What's wrong with cheap food?
I have a suspicion of mantras and a hatred of unquestioned assumptions. So once again, I’ve decided to put my head in the stocks so you can throw rotten fruit at me, and this time I’d like to take issue with the idea that cheap food = bad food. I know that people use the concept of ‘cheap’ to mean different things. But let’s stick to the basics: right now UK food prices are rising faster than most of Europe. How important is the cost of food?
Cheapness harms farmers (underpaid), small shopkeepers (undercut by big shopkeepers) and animals (kept in grim conditions), amongst other issues. I broadly agree (though I know that there are some pretty rich farmers out there), but we need to look at the other side too.
What’s good about cheap food? Well, if you’re poor, a lot. DEFRA’s 2009 Family Food report (made when prices were dropping, unlike now) shows that the lowest-income families spent over one-sixth of their entire household expenditure on food. Cheap food is crucial to their standards of living, and expensive food can cause real hardship by shifting the family’s available cash from clothing, housing and heating. The overall proportion that the poorest spent on food was actually marginally lower than in 2008, despite an overall food price increase of 5% in the cost of food.
This could mean several things (the data can only tell you so much so we must make some assumptions). One, that the poorest households are making better use of ingredients and shifting to more cost-efficient nutritional sources such as fresh vegetables, legumes and cheaper cuts of meat. Or two, that they are simply buying less food. Or three (and I find this more likely), that they are buying less nutritious, cheaper foods made from poorer-quality ingredients than they were before, or simply shifting to high-starch ingredients. The reason I suspect this is the case is that purchases of fruit are tied closely to income: the poorest 10% buy the least fruit, and purchases of vegetables also increase with income. Fresh fruit and veg is likely to make you healthier, but if a bag of apples is too expensive and a two-hour lamb stew sound like a lot of gas bill, those economy pies are going to look a damn sight more attractive.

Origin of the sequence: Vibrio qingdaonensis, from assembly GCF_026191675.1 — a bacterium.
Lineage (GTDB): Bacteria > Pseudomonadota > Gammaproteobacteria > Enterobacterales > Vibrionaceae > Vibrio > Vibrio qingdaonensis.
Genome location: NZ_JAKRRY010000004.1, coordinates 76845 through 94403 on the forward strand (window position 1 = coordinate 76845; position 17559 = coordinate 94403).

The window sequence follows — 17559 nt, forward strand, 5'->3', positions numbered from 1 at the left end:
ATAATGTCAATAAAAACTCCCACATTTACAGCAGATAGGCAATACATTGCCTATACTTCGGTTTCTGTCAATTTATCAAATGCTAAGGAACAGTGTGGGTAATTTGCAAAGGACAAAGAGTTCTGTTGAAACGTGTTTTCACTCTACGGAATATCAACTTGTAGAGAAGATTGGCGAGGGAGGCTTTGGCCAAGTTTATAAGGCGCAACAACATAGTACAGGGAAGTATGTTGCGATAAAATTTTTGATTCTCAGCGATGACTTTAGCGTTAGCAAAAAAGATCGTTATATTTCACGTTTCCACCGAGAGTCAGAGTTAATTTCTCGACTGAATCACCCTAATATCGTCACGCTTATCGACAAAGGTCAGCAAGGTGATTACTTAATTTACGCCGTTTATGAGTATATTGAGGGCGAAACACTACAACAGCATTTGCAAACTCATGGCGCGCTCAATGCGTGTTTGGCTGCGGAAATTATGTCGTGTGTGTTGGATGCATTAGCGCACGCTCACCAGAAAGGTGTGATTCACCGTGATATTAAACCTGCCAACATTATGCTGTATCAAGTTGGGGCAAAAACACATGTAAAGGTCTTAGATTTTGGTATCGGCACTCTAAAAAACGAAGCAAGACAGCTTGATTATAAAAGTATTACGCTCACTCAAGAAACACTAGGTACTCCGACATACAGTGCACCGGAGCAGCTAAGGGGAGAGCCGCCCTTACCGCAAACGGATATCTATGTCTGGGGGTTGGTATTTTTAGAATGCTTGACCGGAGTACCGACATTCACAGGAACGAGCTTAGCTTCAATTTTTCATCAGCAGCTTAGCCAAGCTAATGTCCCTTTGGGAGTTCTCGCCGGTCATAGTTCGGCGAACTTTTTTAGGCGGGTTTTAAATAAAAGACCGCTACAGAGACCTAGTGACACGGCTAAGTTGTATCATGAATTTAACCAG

Three million people in the UK are considered to be malnourished or at risk of malnourishment. These people tend to be the elderly, the isolated and the poor. There are many reasons why people are malnourished, but again, it’s hard to see high food prices causing them anything but misery.
I’d love to think that people simply shift their eating to wonderful, healthy, frugal food such as bean stews and pumpkin soups, but I suspect these are currently the domain of people with the knowledge and aptitude to cook. When I was a student I was broke and I simply couldn’t afford much more than value baked beans, economy long-life bread, and economy pickle. Yuk.
What’s the solution to all this? Loosening the grip that the supermarkets have on prices would be good, but I can’t see that happening any time soon. Teaching people to cook is essential, and that needs education, inspiration and encouragement. We need cooking in schools, although school cookery may have a shaky future. In the meantime we should buy our artisan breads and extra-matured cheeses and enjoy them. Just don’t sneer at the long-life value baked beans. What do you think?
Stefan Gates is a BBC presenter and food writer.